Mona Lisa, Shmona Shmeesa: Why We Must Take Ownership of Our Opinions
Summer was quite an adventure. After working for a month as an intern in a midtown Manhattan law firm (not the adventurous part), I set off for a month of travels. I spent a week in England, then made a quick week-long stop in South Africa (the two seemed a lot closer in my mind than in reality), and from there headed back to Europe for a few weeks in France and Italy. As a pan-European extension of the “When in Rome” mantra, I found myself indulging in what I soon discovered to be the main thrust of European tourism: art. Now, I’ve yet to take an Introduction to Art class in college. I couldn’t tell you the difference between and impressionist painting or a neo-classical one, between Jackson Pollack and the Jackson 5 (okay, I’m pushing it). For the most part, though, I was clueless, and the great cities of London, Paris, Venice, Rome, and Florence served as a grand crash course on the arts and the likes of Michelangelo and Matisse, Monet and Manet (shockingly, not the same person), Picasso and Renoir, Dali and, yes, Jackson Pollack.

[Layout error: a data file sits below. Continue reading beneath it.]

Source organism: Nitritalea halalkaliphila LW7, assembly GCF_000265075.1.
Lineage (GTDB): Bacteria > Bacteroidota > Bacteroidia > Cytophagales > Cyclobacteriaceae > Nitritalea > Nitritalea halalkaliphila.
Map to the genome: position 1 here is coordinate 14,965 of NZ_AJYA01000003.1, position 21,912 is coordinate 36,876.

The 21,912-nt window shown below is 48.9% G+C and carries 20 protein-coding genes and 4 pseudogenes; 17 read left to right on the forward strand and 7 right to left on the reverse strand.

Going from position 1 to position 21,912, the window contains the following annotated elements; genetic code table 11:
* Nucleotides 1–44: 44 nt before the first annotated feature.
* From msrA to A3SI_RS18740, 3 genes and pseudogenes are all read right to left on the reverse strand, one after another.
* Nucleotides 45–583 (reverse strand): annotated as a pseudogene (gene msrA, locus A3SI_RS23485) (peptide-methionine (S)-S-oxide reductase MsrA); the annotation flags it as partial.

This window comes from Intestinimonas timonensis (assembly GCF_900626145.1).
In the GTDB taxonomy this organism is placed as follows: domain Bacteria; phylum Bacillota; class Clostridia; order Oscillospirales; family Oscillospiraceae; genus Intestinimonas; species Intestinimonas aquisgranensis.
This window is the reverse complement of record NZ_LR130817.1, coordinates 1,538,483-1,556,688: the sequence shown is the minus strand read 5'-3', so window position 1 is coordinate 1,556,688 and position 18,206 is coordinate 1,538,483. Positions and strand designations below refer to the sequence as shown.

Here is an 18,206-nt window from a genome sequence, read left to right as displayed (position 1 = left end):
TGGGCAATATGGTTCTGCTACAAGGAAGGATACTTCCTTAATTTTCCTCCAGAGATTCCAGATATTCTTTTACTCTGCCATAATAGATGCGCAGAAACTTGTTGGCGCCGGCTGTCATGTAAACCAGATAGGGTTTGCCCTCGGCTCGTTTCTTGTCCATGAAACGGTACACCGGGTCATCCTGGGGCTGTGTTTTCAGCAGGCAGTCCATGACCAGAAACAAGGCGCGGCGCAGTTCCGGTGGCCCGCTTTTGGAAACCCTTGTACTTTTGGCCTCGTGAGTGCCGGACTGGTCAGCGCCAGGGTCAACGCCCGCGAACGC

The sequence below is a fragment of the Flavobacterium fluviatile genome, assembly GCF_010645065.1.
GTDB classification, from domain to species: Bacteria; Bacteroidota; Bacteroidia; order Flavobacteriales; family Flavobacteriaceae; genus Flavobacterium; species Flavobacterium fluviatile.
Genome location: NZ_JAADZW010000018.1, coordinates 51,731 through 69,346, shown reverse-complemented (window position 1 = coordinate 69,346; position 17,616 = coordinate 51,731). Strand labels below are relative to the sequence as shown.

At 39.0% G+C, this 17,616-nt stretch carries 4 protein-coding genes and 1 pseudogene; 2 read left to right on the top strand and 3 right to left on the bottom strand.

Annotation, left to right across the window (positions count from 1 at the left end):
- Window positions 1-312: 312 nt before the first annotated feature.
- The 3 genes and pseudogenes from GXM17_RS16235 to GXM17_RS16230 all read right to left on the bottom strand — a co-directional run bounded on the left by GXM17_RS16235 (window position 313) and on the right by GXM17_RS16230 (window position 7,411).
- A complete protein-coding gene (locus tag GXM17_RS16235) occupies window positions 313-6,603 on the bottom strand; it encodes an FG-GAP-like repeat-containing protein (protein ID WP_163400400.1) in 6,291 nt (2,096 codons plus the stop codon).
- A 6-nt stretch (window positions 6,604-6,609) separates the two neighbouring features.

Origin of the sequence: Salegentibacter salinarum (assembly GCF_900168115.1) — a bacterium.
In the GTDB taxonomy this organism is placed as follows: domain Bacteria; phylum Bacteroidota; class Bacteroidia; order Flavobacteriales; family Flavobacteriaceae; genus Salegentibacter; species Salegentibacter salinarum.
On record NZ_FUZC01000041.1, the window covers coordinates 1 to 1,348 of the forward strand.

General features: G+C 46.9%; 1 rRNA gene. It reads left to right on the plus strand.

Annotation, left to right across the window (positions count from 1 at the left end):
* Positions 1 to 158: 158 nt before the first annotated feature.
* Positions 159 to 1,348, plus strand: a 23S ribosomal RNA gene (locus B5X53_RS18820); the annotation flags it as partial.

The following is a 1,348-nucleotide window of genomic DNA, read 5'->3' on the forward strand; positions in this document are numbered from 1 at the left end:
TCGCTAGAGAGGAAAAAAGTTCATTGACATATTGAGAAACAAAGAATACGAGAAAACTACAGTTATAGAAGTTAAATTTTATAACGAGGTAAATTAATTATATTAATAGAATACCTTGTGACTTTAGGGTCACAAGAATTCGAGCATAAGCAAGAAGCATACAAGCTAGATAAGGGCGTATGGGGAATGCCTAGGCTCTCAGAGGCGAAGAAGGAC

Many of the world-famous pieces that I came in contact with made an immediate impression on me, and their perceived genius was easily perceptible. The sprawling exhibits of say, the Louvre, the Vatican Museum, and the Academia, were overwhelming at times. I preferred some of the smaller, more intimate museums, like Musee Rodin with (you guessed it) Rodin’s greatest sculptures, among them the poignant “Thinker” and frightening “Gates of Hell”. And even in the gigantic museums the brilliance of most of the pieces, surely the world-famous ones that the masses tended to huddle around, made a lot of sense (especially after hearing a description on the audio-guide).
But not all the pieces seemed brilliant at first glance. Some required a tremendous effort and a gapingly open mind for me to appreciate them in any way. And I’ll admit, sometimes I found myself marveling at a piece which had zero effect on me, simply because some uppity monocle-wearing monopoly guy was going to throw me a condescending glance if my knees weren’t positively buckling at Chagall’s masterful brushstrokes. And so with some pieces, there was an inner struggle – I wanted to see the mastery professed about them, and yet deep down, I thought they were terrible.
The pinnacle of this struggle took place in the world-famous Louvre in Paris. David’s “The Coronation of Napoleon” was wonderful and Gericault’s “The Raft of Medusa” was perhaps my favorite painting of all time. Now all signs (literally) pointed to Ms. Mona Lisa herself. As I inched closer to her room and melted into the excessive line of shuffling bodies moving towards it, I resolved to remove myself of any and all biases. This is the Mona Lisa. All movie-references and Dan Brown books were put out of my mind. I was immune to the scorn of the crazy monocle guy. I was ready.